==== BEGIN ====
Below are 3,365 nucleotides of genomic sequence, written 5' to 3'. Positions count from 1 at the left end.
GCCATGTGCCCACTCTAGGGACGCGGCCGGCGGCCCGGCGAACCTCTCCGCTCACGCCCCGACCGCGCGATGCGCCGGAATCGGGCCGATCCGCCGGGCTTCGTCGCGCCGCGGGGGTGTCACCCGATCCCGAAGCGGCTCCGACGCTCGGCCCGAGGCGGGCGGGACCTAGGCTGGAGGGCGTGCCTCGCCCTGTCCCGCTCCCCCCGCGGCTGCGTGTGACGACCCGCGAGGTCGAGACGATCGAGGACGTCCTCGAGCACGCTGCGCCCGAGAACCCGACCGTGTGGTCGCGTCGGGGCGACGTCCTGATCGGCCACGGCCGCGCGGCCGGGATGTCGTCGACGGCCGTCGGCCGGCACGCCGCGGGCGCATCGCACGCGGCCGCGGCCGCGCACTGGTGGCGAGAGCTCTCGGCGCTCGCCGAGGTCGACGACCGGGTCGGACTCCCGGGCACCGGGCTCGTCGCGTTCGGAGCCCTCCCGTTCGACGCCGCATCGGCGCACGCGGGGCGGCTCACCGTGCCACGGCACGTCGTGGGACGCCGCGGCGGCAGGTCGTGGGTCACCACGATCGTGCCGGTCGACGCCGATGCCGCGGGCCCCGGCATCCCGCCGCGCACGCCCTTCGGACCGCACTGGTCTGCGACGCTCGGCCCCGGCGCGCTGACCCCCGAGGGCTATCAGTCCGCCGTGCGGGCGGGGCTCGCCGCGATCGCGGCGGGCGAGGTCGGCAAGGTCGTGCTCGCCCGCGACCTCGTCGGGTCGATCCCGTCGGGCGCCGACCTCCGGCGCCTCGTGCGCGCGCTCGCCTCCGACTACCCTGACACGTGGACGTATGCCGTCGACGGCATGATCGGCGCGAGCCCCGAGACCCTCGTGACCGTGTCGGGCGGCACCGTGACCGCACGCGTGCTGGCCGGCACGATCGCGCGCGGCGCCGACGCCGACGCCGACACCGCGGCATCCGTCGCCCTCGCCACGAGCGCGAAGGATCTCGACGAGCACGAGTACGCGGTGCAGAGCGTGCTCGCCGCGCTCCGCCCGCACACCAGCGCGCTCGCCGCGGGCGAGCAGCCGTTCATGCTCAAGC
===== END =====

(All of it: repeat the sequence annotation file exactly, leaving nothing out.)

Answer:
Below are 3,365 nucleotides of genomic sequence, written 5' to 3'. Positions count from 1 at the left end.
GCCATGTGCCCACTCTAGGGACGCGGCCGGCGGCCCGGCGAACCTCTCCGCTCACGCCCCGACCGCGCGATGCGCCGGAATCGGGCCGATCCGCCGGGCTTCGTCGCGCCGCGGGGGTGTCACCCGATCCCGAAGCGGCTCCGACGCTCGGCCCGAGGCGGGCGGGACCTAGGCTGGAGGGCGTGCCTCGCCCTGTCCCGCTCCCCCCGCGGCTGCGTGTGACGACCCGCGAGGTCGAGACGATCGAGGACGTCCTCGAGCACGCTGCGCCCGAGAACCCGACCGTGTGGTCGCGTCGGGGCGACGTCCTGATCGGCCACGGCCGCGCGGCCGGGATGTCGTCGACGGCCGTCGGCCGGCACGCCGCGGGCGCATCGCACGCGGCCGCGGCCGCGCACTGGTGGCGAGAGCTCTCGGCGCTCGCCGAGGTCGACGACCGGGTCGGACTCCCGGGCACCGGGCTCGTCGCGTTCGGAGCCCTCCCGTTCGACGCCGCATCGGCGCACGCGGGGCGGCTCACCGTGCCACGGCACGTCGTGGGACGCCGCGGCGGCAGGTCGTGGGTCACCACGATCGTGCCGGTCGACGCCGATGCCGCGGGCCCCGGCATCCCGCCGCGCACGCCCTTCGGACCGCACTGGTCTGCGACGCTCGGCCCCGGCGCGCTGACCCCCGAGGGCTATCAGTCCGCCGTGCGGGCGGGGCTCGCCGCGATCGCGGCGGGCGAGGTCGGCAAGGTCGTGCTCGCCCGCGACCTCGTCGGGTCGATCCCGTCGGGCGCCGACCTCCGGCGCCTCGTGCGCGCGCTCGCCTCCGACTACCCTGACACGTGGACGTATGCCGTCGACGGCATGATCGGCGCGAGCCCCGAGACCCTCGTGACCGTGTCGGGCGGCACCGTGACCGCACGCGTGCTGGCCGGCACGATCGCGCGCGGCGCCGACGCCGACGCCGACACCGCGGCATCCGTCGCCCTCGCCACGAGCGCGAAGGATCTCGACGAGCACGAGTACGCGGTGCAGAGCGTGCTCGCCGCGCTCCGCCCGCACACCAGCGCGCTCGCCGCGGGCGAGCAGCCGTTCATGCTCAAGC